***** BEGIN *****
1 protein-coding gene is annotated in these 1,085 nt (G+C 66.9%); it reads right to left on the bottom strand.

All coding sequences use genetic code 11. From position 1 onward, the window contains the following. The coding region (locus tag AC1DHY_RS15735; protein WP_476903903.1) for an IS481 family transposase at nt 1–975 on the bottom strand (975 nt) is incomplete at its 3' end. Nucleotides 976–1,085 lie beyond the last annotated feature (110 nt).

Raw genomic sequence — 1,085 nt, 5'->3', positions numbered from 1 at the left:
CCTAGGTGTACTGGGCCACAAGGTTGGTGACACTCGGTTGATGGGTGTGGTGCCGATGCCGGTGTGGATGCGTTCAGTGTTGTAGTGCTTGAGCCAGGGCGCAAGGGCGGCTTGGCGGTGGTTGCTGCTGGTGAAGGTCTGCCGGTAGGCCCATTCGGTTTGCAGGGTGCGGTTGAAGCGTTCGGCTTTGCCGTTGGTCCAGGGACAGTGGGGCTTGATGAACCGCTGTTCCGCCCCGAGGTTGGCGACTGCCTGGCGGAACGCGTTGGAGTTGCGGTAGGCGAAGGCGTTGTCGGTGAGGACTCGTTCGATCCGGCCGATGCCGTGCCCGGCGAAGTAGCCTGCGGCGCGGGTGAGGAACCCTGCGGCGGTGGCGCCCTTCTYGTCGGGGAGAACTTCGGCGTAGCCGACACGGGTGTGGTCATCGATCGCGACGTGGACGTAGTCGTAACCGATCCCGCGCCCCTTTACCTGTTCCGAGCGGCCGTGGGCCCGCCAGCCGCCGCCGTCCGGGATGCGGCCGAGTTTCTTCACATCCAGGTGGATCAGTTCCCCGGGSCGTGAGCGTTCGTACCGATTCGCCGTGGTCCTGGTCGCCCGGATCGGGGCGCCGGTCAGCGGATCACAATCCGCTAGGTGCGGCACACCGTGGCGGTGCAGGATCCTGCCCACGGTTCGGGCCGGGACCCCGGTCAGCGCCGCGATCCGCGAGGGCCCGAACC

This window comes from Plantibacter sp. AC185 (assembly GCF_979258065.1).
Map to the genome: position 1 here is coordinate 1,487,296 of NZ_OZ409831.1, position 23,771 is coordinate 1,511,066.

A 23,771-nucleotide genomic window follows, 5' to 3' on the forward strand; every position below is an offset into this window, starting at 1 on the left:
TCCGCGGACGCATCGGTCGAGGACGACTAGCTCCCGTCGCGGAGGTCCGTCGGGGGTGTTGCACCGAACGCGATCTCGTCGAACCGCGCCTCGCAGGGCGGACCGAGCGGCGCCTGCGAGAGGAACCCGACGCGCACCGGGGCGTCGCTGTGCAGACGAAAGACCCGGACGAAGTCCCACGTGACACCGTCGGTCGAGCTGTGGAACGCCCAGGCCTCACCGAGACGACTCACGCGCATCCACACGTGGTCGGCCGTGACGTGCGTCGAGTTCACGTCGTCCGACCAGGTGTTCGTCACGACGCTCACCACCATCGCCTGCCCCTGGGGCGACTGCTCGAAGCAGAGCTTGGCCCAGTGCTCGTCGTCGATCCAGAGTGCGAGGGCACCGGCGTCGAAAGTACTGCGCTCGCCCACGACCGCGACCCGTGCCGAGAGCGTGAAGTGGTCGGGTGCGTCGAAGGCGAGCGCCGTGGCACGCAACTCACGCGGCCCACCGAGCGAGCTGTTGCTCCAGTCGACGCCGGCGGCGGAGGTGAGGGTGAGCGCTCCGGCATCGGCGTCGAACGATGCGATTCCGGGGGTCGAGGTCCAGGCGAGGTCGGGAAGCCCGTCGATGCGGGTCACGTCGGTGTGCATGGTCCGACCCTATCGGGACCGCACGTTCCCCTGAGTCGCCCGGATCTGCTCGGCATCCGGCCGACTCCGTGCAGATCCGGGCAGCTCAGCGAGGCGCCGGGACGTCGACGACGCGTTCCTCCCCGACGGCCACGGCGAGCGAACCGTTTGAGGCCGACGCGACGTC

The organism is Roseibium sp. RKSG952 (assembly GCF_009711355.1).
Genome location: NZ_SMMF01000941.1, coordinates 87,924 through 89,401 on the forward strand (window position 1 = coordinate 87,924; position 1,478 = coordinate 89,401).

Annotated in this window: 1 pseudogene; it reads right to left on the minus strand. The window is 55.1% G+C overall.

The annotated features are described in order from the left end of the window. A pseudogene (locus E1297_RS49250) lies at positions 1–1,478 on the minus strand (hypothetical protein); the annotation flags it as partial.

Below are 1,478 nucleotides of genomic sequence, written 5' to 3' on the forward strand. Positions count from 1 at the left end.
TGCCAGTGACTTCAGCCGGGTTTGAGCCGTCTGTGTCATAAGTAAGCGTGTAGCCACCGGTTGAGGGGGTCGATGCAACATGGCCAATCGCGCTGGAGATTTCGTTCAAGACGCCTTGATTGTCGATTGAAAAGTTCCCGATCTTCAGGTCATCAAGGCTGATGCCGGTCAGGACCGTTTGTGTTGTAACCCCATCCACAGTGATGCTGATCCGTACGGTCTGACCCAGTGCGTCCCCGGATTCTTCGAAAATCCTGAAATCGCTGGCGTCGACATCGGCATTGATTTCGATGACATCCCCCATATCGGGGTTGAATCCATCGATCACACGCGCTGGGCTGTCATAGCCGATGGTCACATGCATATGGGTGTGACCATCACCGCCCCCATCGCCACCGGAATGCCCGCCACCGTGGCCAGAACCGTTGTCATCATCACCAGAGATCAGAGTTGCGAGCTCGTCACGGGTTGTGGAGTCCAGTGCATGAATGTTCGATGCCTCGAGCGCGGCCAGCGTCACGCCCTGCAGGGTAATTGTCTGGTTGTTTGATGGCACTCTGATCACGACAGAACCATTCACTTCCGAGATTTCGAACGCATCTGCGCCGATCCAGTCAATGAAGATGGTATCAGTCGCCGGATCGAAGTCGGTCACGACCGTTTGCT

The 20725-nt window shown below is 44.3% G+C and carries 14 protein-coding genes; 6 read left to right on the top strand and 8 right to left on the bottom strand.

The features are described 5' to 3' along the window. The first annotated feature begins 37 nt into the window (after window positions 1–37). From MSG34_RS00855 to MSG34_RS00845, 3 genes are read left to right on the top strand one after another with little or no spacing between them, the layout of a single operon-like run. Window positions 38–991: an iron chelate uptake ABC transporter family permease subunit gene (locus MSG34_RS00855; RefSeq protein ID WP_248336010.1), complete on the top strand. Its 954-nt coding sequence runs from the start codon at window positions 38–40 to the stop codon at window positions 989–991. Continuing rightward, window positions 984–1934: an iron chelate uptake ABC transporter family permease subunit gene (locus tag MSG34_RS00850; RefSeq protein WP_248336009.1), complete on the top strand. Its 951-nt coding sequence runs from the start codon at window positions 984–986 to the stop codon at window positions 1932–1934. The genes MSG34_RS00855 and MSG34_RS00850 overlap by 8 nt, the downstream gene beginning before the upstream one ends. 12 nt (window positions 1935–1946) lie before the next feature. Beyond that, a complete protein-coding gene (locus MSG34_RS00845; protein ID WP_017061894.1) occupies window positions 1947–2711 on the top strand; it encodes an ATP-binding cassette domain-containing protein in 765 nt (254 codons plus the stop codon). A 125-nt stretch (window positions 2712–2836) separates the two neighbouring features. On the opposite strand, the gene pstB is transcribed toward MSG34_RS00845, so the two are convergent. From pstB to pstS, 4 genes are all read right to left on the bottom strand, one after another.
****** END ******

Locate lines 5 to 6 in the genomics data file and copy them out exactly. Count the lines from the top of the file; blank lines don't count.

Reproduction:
This window comes from Plantibacter sp. AC185 (assembly GCF_979258065.1).
Map to the genome: position 1 here is coordinate 1,487,296 of NZ_OZ409831.1, position 23,771 is coordinate 1,511,066.